This explains how in many cases, both in the Srutis and in the Smritis, a God or a sage or some other extraordinary being is taken up and lifted, as it were, out of his own nature and idealized into Brahman, and is then worshipped. Says the Advaitist, “Is not everything Brahman when the name and the form have been removed from it?” “Is not He, the Lord, the innermost Self of everyone?” says the Visishtadvaitist. “The fruition of even the worship of the Adityas, and so forth, Brahman Himself bestows, because He is the Ruler of all.” Says Sankara, in his Brahma Sutra Bhashya: “Here, in this way, Brahman becomes the object of worship, because He, as Brahman, is superimposed on the pratikas, just as Vishnu, and so forth, are superimposed upon images.”

The same ideas apply to the worship of the pratimas प्रतिमा – idol as to that of the pratikas. That is to say, if the image stands for a god or a saint, the worship does not result in bhakti and does not lead to liberation; but if it stands for the one God, the worship thereof will bring both bhakti and mukti.

Swami Vivekananda
Excerpts from: Vivekananda Yogas and Other Works

Reincarnation of the Soul: How rational?

Swami-Vivekananda

Neither you nor I nor anyone present has come out of zero, nor will go back to zero. We have been existing eternally, and will exist, and there is no power under the sun, or above the sun, which can undo your or my existence or send us back to zero. Now, this idea of reincarnation is not only not a frightening idea, but most essential for the moral well-being of the human race. It is the only logical conclusion that thoughtful men can arrive at. If you are going to exist in eternity hereafter, it must be that you have existed through eternity in the past; it cannot be otherwise.

I will try to answer a few objections that are generally brought against the theory.

The first objection is: Why do we not remember our past? But do we remember all our past in this life? How many of you remember what you did when you were babies? None of you remember your babyhood; and it upon memory depends your existence, then this argument proves that you did not exist as babies, because you do not remember your babyhood. It is simply unmitigated nonsense to say that our existence depends on our remembering it. How can we remember our past life? That brain is gone, broken into pieces, and a new brain has been manufactured. What has come to this brain is the resultant, the sum total, of the impressions acquired in our past, with which the mind has come to inhabit the new body. I, as I stand here, am the effect, the result, of all the infinite past which is tacked on to me. Such is the power of superstition that many of those who deny the doctrine of reincarnation believe that we are descended from monkeys. But they do not have the courage to ask why we do not remember our monkey life! When a great ancient sage, a seer or a prophet of old who came face to face with Truth, says something, these modern men stand up and say, “Oh, he was a fool!” But just use another name – Huxley or Tyndall – then it must be true, and they take it for granted. In place of ancient superstitions they have erected modern superstitions; in place of the old popes of religion they have installed modern popes of science. So we see that this objection as to memory is not valid; and that is about the only serious objection raised against this theory.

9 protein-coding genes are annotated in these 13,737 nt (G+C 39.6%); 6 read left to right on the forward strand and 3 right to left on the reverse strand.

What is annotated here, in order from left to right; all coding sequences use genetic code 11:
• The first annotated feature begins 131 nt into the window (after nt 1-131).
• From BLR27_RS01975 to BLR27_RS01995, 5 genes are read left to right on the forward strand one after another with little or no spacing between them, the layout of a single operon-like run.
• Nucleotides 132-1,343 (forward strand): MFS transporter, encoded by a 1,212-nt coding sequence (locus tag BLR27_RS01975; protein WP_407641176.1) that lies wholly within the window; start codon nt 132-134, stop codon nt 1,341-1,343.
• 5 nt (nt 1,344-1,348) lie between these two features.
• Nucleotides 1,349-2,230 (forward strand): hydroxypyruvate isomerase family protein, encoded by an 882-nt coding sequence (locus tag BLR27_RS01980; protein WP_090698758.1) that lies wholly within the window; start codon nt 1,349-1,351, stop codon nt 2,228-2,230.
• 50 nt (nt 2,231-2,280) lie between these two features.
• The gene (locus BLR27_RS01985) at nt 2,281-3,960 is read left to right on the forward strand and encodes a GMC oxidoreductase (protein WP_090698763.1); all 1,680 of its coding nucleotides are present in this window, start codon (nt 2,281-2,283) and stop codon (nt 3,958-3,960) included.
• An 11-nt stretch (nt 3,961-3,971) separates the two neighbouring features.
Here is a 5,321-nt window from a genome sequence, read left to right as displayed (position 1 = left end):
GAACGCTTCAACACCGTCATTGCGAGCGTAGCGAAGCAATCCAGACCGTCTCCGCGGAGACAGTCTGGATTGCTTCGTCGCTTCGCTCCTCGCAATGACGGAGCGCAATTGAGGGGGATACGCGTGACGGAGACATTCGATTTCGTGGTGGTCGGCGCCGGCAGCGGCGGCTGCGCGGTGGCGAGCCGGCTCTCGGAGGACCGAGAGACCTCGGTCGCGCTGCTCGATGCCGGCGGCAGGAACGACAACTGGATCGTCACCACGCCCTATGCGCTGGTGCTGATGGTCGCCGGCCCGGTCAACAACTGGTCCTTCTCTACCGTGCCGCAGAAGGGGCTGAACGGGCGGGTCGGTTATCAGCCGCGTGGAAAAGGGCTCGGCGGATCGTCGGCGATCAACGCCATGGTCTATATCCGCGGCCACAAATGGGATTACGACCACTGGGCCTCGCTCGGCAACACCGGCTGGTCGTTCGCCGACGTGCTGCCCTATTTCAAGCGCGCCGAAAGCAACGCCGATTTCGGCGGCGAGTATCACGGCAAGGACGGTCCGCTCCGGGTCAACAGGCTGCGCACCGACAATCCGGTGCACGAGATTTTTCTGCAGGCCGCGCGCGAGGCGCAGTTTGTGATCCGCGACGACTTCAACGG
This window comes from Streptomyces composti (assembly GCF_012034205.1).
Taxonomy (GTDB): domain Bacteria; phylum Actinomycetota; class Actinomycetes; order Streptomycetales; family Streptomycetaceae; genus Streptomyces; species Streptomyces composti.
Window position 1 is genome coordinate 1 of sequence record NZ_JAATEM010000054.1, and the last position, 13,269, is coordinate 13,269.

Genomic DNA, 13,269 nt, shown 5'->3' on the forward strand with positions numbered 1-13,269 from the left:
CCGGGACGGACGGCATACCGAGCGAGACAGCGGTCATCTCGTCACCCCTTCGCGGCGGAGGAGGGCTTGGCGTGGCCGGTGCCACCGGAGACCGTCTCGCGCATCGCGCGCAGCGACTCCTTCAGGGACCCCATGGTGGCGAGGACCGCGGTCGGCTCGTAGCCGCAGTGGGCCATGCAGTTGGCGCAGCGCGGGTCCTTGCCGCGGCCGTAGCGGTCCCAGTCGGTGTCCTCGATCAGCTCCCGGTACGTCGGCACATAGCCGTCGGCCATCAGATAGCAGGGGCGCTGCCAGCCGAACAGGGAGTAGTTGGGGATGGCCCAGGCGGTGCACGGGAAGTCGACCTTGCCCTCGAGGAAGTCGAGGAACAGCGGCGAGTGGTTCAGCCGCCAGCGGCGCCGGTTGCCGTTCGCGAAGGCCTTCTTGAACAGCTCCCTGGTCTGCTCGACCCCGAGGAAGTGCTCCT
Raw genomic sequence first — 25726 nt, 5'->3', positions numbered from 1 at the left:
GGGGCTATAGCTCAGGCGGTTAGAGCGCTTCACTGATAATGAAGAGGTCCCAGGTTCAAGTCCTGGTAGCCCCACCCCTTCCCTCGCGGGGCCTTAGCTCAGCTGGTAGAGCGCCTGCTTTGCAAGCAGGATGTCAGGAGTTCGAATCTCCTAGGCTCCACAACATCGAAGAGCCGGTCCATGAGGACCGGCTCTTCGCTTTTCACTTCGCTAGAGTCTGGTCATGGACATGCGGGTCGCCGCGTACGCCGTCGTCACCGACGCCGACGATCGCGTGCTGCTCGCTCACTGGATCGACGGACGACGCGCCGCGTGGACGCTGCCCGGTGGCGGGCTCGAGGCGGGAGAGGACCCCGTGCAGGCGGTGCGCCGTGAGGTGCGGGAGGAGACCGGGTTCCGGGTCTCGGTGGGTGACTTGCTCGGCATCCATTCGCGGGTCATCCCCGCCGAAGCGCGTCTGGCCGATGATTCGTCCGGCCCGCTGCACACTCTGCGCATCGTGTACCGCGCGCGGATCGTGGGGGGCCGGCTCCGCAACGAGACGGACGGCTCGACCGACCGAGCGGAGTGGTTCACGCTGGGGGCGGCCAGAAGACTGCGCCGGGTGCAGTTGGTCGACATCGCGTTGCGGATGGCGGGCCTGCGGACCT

Although we have seen that it is not necessary for the acceptance of this theory that there should be the memory of past lives, yet at the same time we are in a position to assert that there are instances which show that this memory does come, and that each one of us will get back this memory at the time of liberation, when we shall find that this world is but a dream. Then alone will you realize in the soul of your soul that you are but actors and the world is a stage; then alone will the idea of non-attachment come to you with the power of thunder; then all this thirst for enjoyment, this clinging to life and this world, will vanish forever; then the mind will see as clear as daylight how many times all these existed for you-how many millions of times you had fathers and mothers, sons and daughters, husbands and wives, relatives and friends, wealth and power. They came and went. How many times you were on the very crest of the wave, and how many times you were down at the bottom of despair! When memory brings all these to you, then alone will you stand as a hero and smile when the world frowns upon you. Then alone will you stand up and say: “I care not even for thee, 0 Death! What terrors hast thou for me?” This will come to all.

Are there any arguments, any rational proofs, for the reincarnation of the soul? So far we have been giving the negative side, showing that the opposite arguments to disprove it are invalid. Are there any positive proofs? There are-and most valid ones, too. No other theory except that of reincarnation accounts for the wide divergence that we find between man and man in their power to acquire knowledge. First let us consider the process by means of which knowledge is acquired. Suppose I go into the street and see a dog. How do I know it is a dog? I refer it to my mind, and in my mind are groups of all my past experiences, arranged and pigeon-holed, as it were. As soon as a new impression comes, I take it up and refer it to some of the old pigeon-holes, and as soon as I find a group of the same impressions already existing, I place it in that group and I am satisfied. I know it is a dog because it coincides with impressions already there. And when I do not find the cognates of a new experience inside, I become dissatisfied. When, not finding the cognates of an impression, we become dissatisfied, this state of mind is called ignorance; but when, finding the cognates of an impression already existing, we become satisfied, this is called knowledge. When one apple fell, men became dissatisfied Then gradually they found out a series of the same impressions, forming, as it were, a chain. What was the chain they found? That all apples fell. They called this gravitation.